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July 24th, 2020 donnahoke



Is it just me or do these weeks go by insanely fast? So fast you almost feel like you’re reading this in one sitting? I really intended to go through and work on the opening monologue jokes but got caught up with two little commission deadlines and moving my daughter and just a ton of other stuff so these four pages were the best I could do.  In March, I thought COVID would replace every other anxiety in life, and here I am now worrying about deadlines again.

Anyway, when I’m working on a play, the slide into home plate is the easiest, and most fun, part. I never have those instances where my brain just hurts, or where somebody walks into my office and catches me just staring out the window. I know where I’m going, I kind of know how I’m getting there, and I can just  put one foot in front of the other and see how it goes because the heavy lifting of first drafting is over. I still have that end-of-play checklist to worry about an I want to get to it before I’m done with this, so that I have illustrated my complete process.

But right now, there isn’t much left to do or think about except getting to the end and trying to have fun doing it. So let’s get going and join FINDING NEIL PATRICK HARRIS, already in progress:

It’s going to be sad when I can no longer seek out fun NPH images; there are so many!



[opening joke that connects]
I was watching Survivor and this one poor castaway was on the outs. You knew she was because they showed her looking all sad and then cut to all the other people on her tribe yukking it up on the beach. That’s how it works on TV: sad person alone, cut to other people laughing. Other people connecting.
Pete told me women can’t be funny. I said what about Ellen and he said she doesn’t count. He likes Jeff Dunham but I kind of like Taylor Tomlinson. That’s a woman. I don’t only like women. I like John Mulaney, too. Humor is personal. Making someone laugh is personal.


Once I saw Pete and this woman at a McDonald’s counter when I was with Lily getting McNuggets and fries after school. I could see them through the drive-through window. He was probably ordering a Big Mac and a chocolate shake–that’s what he always ordered–and the woman said something to him. He turned to her and laughed. I actually could hear it from the drive-through. Then he kissed her and paid for Big Mac and shake. When I checked our order, I said, “Well, I ordered large fries but it looks like there’s a bunch of small ones in here.”

And Lily laughed.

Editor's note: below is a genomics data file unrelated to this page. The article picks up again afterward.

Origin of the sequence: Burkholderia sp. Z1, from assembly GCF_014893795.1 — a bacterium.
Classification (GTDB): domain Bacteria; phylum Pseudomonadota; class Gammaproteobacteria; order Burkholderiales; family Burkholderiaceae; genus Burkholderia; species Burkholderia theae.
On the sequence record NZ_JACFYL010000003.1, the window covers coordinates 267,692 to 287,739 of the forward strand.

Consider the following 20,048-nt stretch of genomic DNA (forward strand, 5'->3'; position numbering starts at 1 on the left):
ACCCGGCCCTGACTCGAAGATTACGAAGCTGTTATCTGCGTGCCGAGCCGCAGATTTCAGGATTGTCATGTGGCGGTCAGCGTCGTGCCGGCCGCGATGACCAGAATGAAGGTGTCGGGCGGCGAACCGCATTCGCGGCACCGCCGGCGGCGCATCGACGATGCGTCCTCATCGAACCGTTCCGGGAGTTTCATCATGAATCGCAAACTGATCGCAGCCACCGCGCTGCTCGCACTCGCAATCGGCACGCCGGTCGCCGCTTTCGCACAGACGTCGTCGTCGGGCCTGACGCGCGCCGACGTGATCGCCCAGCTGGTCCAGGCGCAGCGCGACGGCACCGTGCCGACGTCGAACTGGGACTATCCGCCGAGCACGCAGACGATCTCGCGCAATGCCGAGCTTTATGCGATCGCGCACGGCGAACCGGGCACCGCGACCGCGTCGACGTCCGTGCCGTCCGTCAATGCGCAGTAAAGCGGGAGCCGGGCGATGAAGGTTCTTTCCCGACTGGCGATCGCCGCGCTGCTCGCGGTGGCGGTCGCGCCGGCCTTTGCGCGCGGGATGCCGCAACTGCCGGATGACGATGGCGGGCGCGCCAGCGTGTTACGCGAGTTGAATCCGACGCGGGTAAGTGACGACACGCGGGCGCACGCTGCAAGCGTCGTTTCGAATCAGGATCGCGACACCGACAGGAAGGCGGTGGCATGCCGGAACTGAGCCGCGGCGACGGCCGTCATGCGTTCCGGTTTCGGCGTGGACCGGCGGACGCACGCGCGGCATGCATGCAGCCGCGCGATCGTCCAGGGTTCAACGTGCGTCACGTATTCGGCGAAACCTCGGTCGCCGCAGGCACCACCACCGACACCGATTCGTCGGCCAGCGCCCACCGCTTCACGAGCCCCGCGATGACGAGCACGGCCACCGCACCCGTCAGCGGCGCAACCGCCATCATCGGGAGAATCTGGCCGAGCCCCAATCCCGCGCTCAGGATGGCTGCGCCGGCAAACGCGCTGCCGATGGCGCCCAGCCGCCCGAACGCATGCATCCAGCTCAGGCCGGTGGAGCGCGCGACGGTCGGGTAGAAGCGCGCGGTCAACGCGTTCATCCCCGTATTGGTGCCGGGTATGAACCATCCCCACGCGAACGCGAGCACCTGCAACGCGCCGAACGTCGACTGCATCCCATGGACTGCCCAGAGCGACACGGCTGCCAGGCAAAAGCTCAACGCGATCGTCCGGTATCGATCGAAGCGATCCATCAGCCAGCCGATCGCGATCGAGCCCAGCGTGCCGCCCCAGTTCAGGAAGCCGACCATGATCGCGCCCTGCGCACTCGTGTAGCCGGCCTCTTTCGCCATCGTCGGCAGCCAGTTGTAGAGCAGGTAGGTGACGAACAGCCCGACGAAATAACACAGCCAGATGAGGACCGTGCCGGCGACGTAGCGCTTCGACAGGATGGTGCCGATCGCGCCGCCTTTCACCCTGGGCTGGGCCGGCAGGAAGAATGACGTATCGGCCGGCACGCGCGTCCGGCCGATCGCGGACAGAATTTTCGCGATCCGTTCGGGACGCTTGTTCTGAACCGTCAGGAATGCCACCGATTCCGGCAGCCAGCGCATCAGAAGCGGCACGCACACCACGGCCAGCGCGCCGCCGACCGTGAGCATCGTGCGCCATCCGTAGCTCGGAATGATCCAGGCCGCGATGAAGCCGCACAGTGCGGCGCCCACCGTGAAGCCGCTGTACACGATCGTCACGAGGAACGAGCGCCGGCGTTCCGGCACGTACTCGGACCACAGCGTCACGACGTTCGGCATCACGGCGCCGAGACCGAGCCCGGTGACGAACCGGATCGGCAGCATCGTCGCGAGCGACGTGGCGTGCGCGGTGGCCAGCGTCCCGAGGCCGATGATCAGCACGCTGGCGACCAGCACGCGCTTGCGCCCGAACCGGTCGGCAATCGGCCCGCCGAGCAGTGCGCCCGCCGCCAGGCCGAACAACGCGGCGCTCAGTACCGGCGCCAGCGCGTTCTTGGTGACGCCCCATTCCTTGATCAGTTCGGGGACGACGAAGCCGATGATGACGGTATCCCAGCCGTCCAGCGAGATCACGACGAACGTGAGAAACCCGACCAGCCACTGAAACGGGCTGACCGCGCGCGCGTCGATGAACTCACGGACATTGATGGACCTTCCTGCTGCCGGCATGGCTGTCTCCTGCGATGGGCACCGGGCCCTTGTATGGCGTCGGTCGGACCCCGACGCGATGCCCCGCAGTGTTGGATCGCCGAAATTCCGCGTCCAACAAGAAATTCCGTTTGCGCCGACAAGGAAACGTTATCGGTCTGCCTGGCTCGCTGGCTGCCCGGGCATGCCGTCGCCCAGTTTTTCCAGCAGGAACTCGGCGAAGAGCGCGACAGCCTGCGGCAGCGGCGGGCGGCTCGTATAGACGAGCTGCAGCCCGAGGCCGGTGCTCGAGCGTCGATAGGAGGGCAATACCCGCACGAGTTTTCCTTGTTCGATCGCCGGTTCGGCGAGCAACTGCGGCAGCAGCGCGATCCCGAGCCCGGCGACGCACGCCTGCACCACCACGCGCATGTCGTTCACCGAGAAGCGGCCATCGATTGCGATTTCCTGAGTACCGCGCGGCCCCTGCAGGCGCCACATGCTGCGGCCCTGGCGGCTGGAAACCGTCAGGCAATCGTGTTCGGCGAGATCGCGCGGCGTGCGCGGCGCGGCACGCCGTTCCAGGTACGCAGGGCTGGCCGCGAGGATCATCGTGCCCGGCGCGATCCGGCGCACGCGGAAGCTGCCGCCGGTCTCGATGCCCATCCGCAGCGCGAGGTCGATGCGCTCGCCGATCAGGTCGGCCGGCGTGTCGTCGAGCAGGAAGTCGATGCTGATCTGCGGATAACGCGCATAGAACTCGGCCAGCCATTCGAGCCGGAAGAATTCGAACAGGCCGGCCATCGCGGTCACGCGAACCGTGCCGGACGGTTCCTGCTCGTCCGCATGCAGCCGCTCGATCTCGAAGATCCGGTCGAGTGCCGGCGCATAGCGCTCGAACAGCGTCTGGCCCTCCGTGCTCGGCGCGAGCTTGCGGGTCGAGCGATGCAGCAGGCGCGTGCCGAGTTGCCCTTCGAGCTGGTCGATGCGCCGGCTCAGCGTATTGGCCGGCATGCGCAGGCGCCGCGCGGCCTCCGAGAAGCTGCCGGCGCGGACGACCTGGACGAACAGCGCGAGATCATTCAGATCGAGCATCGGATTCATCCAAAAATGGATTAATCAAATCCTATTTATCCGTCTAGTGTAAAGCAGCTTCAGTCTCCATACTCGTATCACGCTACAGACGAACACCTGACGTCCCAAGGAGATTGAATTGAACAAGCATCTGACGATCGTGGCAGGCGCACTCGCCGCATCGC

44th and 9th, New York City.


KATIE and CHA-CHA are pacing the street as before. KATIE is still trying to take the perfect picture with her phone.


KATIE: I almost hope we don’t find him.


CHA-CHA: Are you fucking kidding me?


KATIE: I’ve gotten attached to his remains.


CHA-CHA: What’s left of them. There’s a trail of lost Tonio across the state.


KATIE: Maybe that’s the point.


CHA-CHA: Don’t get deep. I’m still trying to process your passion speech.


KATIE: I kind of want to save some.


CHA-CHA: So fling half.


KATIE: Never do anything halfway.


CHA-CHA: I thought we established that some half-finished things are perfect.


KATIE: Take a selfie with me.




KATIE: Because I NYC You. Bright, bright passion purple.


CHA-CHA smiles.


KATIE: Cha-Cha and Katie are doing New York City and we haven’t even documented it.


CHA-CHA: Staking out the same block for four days is doing time, not New York City.


KATIE: Come on.


Reluctantly, CHA-CHA poses for a selfie. KATIE holds up the phone to take it, stops dead.


KATIE: He’s behind us.


CHA-CHA looks into the phone.


CHA-CHA: Where?


KATIE points.


KATIE: There.


CHA-CHA: Are you sure this time?


KATIE: Yes, he’s not even wearing a hat.


CHA-CHA peers closer into the phone. ANTOINE enters.


CHA-CHA: I can’t tell. Is that David?


KATIE: I don’t know but that’s definitely NPH. I think.


ANTOINE: You could just turn around and look.


KATIE: Who are you?


ANTOINE: Antoine.


CHA-CHA: You look–


KATIE: No time, no time!


ANTOINE: He’s walking away.


CHA-CHA: But he–


KATIE: Get the bag!


CHA-CHA: You have the bag!


KATIE: Right!


KATIE digs in her purse and comes out with–an empty plastic bag. Well, not totally empty; there’s a pickle.


CHA-CHA: Did you take the rest?




CHA-CHA: Where are they?


KATIE: I don’t know!


CHA-CHA: What are we going to do?


KATIE: It’s a real pickle.


CHA-CHA: This is no time for humor!


KATIE: Was that funny?


Thank you for being here! I think we’ve only got two weeks to go!

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